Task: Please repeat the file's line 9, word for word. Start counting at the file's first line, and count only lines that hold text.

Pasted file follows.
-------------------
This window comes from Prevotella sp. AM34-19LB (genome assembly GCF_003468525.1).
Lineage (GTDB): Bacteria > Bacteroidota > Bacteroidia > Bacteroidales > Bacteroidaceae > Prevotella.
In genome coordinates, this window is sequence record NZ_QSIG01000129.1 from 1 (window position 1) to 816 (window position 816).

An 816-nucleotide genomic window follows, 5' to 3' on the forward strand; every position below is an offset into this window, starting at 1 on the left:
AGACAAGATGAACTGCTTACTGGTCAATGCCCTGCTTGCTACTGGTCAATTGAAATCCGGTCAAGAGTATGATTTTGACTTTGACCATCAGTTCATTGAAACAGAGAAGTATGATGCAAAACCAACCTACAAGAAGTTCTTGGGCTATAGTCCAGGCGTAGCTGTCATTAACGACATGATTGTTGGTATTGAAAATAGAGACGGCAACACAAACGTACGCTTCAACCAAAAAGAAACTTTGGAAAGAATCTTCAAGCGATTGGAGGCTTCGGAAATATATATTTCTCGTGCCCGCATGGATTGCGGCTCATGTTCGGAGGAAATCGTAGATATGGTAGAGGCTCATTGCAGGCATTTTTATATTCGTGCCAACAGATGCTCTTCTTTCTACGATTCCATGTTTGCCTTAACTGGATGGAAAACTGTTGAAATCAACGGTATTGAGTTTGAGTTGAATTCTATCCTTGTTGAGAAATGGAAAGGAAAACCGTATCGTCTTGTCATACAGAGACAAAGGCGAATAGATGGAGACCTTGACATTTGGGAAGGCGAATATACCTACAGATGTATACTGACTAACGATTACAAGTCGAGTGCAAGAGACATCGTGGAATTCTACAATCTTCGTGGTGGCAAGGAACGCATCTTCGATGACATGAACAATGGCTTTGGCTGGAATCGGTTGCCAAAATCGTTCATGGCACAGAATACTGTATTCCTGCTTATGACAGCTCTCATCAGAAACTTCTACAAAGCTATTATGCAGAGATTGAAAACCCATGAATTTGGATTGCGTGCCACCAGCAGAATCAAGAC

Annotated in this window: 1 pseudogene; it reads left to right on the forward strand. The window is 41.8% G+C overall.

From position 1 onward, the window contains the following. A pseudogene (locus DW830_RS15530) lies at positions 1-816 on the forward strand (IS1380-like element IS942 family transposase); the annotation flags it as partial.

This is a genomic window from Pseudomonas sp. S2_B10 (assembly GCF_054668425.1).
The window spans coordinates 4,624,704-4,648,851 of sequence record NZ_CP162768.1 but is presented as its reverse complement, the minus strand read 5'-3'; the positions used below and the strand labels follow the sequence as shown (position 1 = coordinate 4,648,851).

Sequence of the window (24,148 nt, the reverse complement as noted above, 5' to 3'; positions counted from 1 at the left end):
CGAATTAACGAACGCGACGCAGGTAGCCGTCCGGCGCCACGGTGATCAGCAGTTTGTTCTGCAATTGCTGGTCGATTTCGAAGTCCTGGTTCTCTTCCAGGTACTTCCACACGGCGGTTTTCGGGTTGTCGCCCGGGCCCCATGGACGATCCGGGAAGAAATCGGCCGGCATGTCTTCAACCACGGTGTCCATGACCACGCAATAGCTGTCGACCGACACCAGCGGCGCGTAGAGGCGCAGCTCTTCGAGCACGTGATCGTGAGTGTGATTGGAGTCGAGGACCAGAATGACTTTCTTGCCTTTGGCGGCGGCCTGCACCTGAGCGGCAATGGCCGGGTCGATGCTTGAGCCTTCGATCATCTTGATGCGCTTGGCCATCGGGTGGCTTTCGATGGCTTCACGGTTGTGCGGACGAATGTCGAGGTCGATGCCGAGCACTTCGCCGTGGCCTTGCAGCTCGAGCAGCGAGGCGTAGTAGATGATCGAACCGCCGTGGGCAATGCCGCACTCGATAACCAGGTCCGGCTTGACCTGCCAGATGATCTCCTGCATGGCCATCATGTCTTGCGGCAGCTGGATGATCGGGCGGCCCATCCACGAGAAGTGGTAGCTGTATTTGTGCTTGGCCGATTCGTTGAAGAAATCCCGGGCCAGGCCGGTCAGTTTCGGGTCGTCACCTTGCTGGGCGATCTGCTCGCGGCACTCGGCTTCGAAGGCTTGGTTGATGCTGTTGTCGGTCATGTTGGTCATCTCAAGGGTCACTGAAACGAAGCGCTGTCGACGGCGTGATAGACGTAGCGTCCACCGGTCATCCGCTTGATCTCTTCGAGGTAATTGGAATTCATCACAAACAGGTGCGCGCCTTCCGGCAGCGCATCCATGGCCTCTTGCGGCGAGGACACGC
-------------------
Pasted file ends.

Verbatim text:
The window spans coordinates 4,624,704-4,648,851 of sequence record NZ_CP162768.1 but is presented as its reverse complement, the minus strand read 5'-3'; the positions used below and the strand labels follow the sequence as shown (position 1 = coordinate 4,648,851).